The last mile is the last leg of a journey comprising the movement of people and goods from a transportation hub to a final destination. ‘The last mile’ describes the difficult last part in the transportation of people and packages from hubs to final destinations. Some challenges of last-mile delivery include minimizing cost, ensuring transparency, increasing efficiency, and improving infrastructure.
Nature is really good at solving the last mile problem. This is a natural consequence of the ‘survival of the fittest’; the organism that can replicate and propagate the best comes to fill the voids in which it lives.
Even inside a single organism, fractals are fundamental patterns for increasing the scale and efficiency of the organism. Lungs are responsible for capturing oxygen and distributing to the bloodstream; the circulatory system is responsible for distributing this oxygen and other nutrients to the furthest reaches of the organism.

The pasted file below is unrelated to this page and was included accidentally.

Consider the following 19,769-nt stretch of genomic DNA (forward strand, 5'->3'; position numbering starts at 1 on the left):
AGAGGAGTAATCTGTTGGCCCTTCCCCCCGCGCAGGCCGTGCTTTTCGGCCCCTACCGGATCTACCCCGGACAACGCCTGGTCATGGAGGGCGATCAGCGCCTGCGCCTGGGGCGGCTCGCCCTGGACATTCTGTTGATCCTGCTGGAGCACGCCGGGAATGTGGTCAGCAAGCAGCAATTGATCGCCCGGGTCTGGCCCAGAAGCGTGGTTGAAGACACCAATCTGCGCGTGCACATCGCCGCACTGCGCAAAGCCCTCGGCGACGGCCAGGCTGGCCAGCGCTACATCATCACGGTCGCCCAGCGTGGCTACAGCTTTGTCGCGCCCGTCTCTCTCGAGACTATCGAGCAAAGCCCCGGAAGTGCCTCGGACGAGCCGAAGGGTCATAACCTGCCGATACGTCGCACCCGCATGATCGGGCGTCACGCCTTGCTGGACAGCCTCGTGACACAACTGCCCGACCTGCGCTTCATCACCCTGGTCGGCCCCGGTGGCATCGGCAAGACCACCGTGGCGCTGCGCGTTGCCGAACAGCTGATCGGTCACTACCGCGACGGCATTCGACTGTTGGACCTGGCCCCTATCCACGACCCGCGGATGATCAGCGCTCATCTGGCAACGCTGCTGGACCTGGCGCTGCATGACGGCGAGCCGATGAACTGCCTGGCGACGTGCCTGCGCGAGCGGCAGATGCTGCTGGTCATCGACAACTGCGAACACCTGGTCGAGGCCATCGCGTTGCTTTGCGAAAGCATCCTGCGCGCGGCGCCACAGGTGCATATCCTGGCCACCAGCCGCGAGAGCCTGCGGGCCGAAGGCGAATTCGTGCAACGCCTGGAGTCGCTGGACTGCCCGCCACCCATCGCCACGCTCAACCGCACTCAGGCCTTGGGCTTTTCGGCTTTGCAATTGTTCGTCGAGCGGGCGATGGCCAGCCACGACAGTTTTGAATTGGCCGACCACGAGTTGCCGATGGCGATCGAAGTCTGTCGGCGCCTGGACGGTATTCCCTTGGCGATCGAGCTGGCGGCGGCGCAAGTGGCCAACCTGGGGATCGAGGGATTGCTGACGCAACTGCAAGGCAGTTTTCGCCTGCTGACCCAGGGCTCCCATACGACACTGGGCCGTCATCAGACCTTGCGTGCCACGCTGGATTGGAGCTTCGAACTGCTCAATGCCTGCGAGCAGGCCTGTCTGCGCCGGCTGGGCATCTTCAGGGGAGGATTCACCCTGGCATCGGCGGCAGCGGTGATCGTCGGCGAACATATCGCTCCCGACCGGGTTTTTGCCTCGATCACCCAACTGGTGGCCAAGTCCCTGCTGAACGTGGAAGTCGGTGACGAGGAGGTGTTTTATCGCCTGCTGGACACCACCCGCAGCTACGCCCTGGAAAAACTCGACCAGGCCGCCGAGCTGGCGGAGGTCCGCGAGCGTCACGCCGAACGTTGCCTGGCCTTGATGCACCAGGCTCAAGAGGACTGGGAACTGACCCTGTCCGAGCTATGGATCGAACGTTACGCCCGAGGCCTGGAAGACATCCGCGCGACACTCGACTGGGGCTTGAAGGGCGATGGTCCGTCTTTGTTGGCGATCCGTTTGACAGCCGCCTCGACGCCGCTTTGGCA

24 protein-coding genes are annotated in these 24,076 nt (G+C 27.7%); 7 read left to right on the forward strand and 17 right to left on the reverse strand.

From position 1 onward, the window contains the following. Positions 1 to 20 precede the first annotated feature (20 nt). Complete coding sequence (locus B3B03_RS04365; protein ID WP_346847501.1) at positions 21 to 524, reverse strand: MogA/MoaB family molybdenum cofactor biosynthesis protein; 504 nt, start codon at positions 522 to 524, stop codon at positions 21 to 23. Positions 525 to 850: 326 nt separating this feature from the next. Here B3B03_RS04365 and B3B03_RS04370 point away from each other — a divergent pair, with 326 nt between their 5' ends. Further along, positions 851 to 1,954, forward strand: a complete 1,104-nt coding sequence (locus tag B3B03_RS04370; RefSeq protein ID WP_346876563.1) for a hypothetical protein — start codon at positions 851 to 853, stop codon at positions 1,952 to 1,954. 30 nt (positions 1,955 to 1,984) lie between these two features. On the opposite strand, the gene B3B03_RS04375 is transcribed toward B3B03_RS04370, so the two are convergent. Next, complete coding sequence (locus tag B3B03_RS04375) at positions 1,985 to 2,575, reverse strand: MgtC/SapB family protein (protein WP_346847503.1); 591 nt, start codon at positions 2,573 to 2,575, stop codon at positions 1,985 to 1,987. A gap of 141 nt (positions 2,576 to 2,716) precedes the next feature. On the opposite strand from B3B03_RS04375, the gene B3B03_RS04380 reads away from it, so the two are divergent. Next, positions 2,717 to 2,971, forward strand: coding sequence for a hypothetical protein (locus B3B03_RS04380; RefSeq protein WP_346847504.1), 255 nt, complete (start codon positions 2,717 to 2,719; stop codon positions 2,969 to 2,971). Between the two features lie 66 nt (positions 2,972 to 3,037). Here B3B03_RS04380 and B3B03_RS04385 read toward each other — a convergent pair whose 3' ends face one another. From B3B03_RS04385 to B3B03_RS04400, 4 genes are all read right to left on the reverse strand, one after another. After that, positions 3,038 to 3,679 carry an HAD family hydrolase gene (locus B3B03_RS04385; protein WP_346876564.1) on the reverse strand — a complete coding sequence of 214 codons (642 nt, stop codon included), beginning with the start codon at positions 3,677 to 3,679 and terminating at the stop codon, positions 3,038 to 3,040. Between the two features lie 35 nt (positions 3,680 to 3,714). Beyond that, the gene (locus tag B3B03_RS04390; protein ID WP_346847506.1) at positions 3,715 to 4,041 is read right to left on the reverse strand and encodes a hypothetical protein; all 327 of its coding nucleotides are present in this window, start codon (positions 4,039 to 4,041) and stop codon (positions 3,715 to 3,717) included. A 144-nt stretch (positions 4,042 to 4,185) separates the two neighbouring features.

Fractals are structures in which each substructure has the same properties as the holistic structure. Fractals can be thought of as never-ending patterns, and replicability and reproducibility is what makes a fractal, a fractal.
Only structures that are replicable and reproducible can efficiently fill the voids found in nature. Crypto is one massive void; there is so much left to build. But in order to fill all of this empty space with new structures, we need systems that can replicate and reproduce.
EVM equivalence produces the foundation needed to produce these properties.
With an EVM equivalent rollup ecosystem, Ethereum can replicate and reproduce at breakneck speeds, zeroing in on the desires of its users and updating its code to reflect those desires.
Every L2 can progress in its own unique direction, specializing on whatever it wants to specialize in. Successful L2s that onboard many users and lots of value will signal to the other L2s that it’s discovered something of value. We all know the crypto industry is really good and copying and replicating something once it’s been proven to be useful.